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Logo of nihpaAbout Author manuscriptsSubmit a manuscriptHHS Public Access; Author Manuscript; Accepted for publication in peer reviewed journal;
Nutr Cancer. Author manuscript; available in PMC 2010 July 2.
Published in final edited form as:
Nutr Cancer. 2008; 60(Suppl 1): 21–29.
doi:  10.1080/01635580802404162
PMCID: PMC2896320

Elevated plasma γ-tocopherol and decreased α-tocopherol in men are associated with inflammatory markers and decreased plasma 25-OH vitamin D


Chronic inflammation is a risk factor for many diseases of aging. Endogenous oxidants are thought to mediate the effects of inflammation and γ-Tocopherol (γ-Toc) may mitigate damage from nitrogen-based oxidants, however, no physiological requirement for γ-Toc has been established. Regulation of tocopherols and their functional significance are poorly defined, thereby limiting their application in prevention. Using stored plasma samples from 657 male control subjects in a previous study of prostate cancer we have analyzed associations of the tocopherols, inflammation markers, and 25-OH vitamin D. Plasma α-Toc and γ-Toc were inversely correlated, whereas δ-Toc and α-Toc levels were positively correlated, suggesting a unique regulatory mechanism. γ-Toc levels were positively and α-Toc negatively associated with plasma C-reactive protein (CRP) and urinary isoprostane F2t, which are markers of inflammation and oxidation. Ethnic variability in tocopherols was observed, however, this may be explained by differences in plasma 25-OH vitamin D, as γ-Toc levels varied inversely and α-Toc positively with 25-OH vitamin D. In these data all-cause mortality appeared to be positively associated with CRP and inversely with 25-OH vitamin D. We hypothesize that plasma levels of tocopherols may serve as markers of systemic inflammation, complicating epidemiologic assessment of their role in cancer etiology.


Vitamin E is recognized as an essential dietary nutrient in humans, whereas its role in the prevention of chronic aging-related diseases is controversial [1]. The most recent report from the Food and Nutrition Board of the Institute of Medicine has defined the recommended dietary intake (RDA) of vitamin E (limited to α-tocopherol only) as the amount of α-tocopherol (α-Toc) necessary (15 mg per day in adults) to maintain plasma α-tocopherol levels of 12 μM (5.16μg/ml) [1]. Using this definition the IOM concluded that “the American public is not vitamin E deficient” as more than 95% of the population meets this criterion. The IOM recommendations primarily address the acute consequences of severe vitamin E deficiency, but do not address the role of vitamin E/tocopherols in the maintenance of optimal health and the prevention of diseases of aging, such as cancer and heart disease, due to lack of irrefutable evidence. Despite considerable evidence from in vitro mechanistic, animal, and some epidemiologic and clinical studies suggesting beneficial effects from tocopherols at higher plasma levels and at higher doses than the RDA, definitive human evidence is limited. Indeed the lack of critical fundamental information has limited our ability to determine the function of tocopherols in human health, as exemplified by key research recommendations of the IOM report [1] that describe the need to establish “the determinants of plasma concentrations of α-tocopherol”, and whether “these concentrations (are) regulated?”, as well as finding answers to the question “Does γ-tocopherol have a role in humans?”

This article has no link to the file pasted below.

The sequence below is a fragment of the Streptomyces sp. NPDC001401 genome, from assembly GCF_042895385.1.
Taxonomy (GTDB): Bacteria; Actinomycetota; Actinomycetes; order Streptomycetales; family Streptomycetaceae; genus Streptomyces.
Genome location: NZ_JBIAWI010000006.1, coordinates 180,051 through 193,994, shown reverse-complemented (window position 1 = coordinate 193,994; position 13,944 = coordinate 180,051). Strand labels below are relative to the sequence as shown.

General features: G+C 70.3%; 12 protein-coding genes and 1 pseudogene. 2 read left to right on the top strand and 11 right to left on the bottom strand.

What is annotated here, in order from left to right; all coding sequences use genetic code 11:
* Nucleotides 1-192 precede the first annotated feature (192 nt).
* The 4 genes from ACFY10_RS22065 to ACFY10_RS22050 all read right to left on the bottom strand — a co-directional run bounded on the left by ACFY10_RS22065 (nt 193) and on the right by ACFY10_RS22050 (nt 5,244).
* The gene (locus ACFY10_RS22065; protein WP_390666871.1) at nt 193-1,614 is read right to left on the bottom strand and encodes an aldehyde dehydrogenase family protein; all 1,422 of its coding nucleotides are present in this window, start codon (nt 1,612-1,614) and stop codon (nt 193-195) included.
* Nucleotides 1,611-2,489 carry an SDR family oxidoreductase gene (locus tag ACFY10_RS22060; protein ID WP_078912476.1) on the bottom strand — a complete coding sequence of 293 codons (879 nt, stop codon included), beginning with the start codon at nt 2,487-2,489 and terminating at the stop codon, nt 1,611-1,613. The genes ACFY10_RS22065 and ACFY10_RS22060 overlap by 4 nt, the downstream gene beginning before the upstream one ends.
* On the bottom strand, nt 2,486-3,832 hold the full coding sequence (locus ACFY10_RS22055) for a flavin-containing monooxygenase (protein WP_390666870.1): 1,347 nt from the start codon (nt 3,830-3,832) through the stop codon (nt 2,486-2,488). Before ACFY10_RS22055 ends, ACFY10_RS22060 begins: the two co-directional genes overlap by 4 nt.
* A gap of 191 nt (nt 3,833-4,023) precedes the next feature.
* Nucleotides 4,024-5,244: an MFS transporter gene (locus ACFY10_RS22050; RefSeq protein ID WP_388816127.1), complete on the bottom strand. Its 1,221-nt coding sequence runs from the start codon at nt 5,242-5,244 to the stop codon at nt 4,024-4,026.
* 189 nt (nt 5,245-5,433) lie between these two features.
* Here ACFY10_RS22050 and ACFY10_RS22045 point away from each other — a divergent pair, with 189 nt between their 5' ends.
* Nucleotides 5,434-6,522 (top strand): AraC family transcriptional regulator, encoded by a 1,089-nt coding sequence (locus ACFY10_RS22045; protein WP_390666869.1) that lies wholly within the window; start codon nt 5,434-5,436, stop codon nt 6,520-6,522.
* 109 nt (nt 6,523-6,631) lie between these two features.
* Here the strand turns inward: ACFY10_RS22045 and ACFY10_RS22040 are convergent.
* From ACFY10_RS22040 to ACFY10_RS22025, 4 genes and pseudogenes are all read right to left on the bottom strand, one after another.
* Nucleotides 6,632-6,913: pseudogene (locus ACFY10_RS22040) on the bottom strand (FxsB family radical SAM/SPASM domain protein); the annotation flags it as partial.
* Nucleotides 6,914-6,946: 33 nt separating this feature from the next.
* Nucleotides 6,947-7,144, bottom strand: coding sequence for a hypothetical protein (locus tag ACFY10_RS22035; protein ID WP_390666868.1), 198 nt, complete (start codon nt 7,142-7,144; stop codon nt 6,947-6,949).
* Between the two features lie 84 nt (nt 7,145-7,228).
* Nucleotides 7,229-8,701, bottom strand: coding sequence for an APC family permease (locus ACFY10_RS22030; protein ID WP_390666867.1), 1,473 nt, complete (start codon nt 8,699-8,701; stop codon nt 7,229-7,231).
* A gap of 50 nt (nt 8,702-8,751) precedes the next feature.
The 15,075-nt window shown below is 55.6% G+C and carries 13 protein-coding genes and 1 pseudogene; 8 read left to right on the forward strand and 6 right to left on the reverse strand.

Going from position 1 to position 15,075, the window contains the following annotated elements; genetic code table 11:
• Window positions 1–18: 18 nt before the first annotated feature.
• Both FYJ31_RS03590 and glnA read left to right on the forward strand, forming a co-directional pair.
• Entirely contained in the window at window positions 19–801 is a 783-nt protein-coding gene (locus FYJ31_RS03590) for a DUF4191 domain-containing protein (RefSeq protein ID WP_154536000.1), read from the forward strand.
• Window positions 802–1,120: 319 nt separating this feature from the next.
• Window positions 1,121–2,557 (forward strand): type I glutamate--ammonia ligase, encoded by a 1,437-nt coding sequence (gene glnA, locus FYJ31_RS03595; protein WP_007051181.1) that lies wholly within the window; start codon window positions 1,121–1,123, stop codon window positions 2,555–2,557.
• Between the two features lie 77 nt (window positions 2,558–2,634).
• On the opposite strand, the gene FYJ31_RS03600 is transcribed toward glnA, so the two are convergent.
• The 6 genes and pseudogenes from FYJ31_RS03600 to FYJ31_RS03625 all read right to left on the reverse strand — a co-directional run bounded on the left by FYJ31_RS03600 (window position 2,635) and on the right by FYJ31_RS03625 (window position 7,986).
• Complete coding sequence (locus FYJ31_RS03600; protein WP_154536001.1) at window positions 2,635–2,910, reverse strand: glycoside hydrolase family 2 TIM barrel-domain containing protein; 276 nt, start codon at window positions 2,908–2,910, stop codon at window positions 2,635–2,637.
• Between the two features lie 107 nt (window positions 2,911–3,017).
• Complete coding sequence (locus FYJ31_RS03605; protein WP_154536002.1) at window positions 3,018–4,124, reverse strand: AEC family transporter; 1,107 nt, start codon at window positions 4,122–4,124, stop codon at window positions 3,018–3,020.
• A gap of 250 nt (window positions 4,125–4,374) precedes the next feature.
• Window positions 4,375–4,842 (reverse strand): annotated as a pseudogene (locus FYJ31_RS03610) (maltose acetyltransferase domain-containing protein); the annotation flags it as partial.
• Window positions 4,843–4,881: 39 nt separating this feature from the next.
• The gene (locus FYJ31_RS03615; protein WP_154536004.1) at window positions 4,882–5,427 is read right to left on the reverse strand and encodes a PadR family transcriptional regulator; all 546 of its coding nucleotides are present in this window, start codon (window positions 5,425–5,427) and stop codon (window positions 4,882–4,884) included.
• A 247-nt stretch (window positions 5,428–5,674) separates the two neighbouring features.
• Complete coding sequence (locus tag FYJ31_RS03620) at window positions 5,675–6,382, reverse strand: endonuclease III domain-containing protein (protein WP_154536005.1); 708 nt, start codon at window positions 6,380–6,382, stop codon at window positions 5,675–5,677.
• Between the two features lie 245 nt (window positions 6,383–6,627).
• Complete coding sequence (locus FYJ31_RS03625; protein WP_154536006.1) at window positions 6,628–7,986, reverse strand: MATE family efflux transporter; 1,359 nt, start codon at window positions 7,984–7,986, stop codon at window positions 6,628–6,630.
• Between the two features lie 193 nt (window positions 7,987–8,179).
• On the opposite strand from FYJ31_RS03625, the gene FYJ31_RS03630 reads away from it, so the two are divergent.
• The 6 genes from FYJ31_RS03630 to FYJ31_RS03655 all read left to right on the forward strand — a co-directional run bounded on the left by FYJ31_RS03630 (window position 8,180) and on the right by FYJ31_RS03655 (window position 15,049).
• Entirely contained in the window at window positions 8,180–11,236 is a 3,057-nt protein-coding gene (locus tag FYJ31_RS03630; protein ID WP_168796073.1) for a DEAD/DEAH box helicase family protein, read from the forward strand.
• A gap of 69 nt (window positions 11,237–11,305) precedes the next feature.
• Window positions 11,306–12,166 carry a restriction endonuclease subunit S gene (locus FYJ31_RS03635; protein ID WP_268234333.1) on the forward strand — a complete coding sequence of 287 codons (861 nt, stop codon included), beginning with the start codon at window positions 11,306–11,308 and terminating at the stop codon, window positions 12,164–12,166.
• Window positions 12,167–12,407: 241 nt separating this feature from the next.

γ-Tocopherol (γ-Toc) appears to have important biological functions related to its unique chemical attributes that allow it to preferentially react with nitrogen oxidant species [2, 3], and thereby limit cellular damage from the enzymatic generation of NO. NO is a mediator of inflammation [4] and thought to be involved in the etiology of inflammation-associated cancers [5]. Many biological effects of γ-Toc have been observed in vitro with potentially important biological and health consequences, including effects on sphingolipid metabolism [6], inflammation [7, 8], nuclear peroxisome proliferator-activated receptor [9], neoplastic transformation [10], tumor cell proliferation [11], apoptosis [6, 12], natriuresis [13], and immune function [14]. Many important non-antioxidant functions have also been attributed to α-Toc such as growth regulation and regulation of immune function [15]. In addition accumulated evidence points to unique roles for the tocopherols as antioxidants [16] and potentially as signaling agents [17]; however, the relevance of tocopherols to human health beyond minimal levels remains obscure and controversial, as does their relevant mechanism(s) of action.